Every letter of the alphabet is used—some more than once—in a plot involving a human child and a furry, brown bear about five times bigger.
A line of snow-laden conifers spreads across the back of the initial double-page spread. In the foreground of the recto, the bear sits in a cave, a dazed look on its face. The bottom of the page shows an upper- and lowercase letter A followed by the word “awake.” The story continues with Bb and “big bear” on the next page and the bear’s obvious goal, a “cozy cabin,” across the gutter. Children will love the fact that the cabin’s inhabitant is a young, pale-skinned child (with long, gold locks that cannot be a coincidence) who, despite an initial shriek of “eek!” as the bear “enter[s] excited,” soon takes control of the situation. The cleverness and humor of the words are matched by art that is painterly, adorably sweet, and laugh-out-loud funny. The kid ties a ridiculous, yellow-knitted “hat” on the bear before marching it through town. People of all ages and racial presentations react to the bear as it responds to a snowman, the public “library,” and the food “market.” Since there are no sentences—only words—the book allows little ones to conjecture and comment. According to the jacket bio, this book was inspired by Helen Oxenbury’s ABC of Things (1971). It is a fitting tribute.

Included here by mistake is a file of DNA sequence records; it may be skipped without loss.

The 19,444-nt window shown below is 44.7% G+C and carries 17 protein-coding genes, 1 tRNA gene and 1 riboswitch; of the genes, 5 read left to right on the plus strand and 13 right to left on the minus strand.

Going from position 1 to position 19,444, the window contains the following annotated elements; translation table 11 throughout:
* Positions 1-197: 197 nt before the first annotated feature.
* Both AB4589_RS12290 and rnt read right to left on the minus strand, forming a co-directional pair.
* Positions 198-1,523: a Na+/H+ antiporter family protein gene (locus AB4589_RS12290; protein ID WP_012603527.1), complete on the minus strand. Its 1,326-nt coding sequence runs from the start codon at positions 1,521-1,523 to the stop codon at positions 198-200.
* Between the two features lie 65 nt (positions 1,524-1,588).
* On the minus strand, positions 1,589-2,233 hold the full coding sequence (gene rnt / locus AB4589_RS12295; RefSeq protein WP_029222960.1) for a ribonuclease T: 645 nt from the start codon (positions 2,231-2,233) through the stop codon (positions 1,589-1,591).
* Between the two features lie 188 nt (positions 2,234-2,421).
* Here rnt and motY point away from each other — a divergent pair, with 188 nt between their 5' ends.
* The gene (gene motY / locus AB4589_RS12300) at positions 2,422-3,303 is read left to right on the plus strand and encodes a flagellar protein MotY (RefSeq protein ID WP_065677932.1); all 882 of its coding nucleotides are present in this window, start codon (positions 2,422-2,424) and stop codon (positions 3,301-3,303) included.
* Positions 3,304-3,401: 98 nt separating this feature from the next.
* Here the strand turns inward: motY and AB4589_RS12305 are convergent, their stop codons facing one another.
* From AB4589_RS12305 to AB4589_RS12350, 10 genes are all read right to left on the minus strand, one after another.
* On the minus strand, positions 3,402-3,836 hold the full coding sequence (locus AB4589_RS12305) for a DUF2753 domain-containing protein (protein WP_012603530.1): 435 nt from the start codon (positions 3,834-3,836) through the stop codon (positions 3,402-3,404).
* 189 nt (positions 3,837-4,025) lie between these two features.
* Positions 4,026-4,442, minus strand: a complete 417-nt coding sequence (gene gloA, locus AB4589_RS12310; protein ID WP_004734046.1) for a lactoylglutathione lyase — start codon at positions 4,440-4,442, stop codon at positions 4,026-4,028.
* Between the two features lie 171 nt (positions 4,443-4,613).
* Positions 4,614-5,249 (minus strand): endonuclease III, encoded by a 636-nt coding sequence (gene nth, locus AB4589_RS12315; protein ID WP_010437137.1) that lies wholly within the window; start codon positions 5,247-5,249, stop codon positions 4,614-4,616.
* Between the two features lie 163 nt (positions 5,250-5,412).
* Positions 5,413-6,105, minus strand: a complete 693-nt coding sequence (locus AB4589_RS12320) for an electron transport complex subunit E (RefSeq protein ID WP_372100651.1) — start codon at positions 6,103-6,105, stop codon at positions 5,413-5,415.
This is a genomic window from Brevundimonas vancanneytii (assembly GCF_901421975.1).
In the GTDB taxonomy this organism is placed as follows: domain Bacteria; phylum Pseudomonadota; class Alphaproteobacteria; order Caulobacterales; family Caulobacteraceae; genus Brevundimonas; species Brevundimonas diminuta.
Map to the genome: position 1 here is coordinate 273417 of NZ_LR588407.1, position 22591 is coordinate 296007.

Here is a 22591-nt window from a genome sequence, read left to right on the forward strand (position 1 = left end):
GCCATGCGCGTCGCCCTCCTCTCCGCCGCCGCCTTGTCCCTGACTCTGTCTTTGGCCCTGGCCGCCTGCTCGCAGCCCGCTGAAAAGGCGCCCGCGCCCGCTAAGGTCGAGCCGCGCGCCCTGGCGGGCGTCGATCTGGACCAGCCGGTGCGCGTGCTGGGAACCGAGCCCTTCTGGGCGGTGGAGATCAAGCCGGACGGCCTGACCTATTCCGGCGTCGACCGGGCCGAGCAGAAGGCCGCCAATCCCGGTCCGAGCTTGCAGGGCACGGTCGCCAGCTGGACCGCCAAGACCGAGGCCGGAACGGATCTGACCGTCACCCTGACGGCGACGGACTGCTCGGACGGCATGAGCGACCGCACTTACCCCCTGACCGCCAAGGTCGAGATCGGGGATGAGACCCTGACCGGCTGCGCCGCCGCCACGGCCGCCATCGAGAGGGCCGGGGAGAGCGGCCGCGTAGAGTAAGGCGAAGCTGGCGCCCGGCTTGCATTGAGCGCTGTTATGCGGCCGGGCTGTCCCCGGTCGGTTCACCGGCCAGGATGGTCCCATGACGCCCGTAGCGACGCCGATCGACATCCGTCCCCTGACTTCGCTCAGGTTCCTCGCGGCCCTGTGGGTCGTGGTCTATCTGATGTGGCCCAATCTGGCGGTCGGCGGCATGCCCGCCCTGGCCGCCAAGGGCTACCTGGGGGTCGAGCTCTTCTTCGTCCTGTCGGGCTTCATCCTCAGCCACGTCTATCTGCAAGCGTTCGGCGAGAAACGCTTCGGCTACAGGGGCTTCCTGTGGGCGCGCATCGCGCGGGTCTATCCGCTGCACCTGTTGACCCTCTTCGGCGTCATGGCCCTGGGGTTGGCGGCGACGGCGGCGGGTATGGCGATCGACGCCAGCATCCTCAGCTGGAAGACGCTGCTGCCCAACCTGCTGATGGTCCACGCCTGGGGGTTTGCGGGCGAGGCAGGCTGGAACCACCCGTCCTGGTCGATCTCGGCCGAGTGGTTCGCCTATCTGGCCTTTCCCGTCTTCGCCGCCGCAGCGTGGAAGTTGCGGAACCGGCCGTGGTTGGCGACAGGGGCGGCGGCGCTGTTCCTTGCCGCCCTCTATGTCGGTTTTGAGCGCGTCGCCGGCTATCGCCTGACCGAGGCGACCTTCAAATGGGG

A perfect a-bear-cedary. (Picture book. 3-7)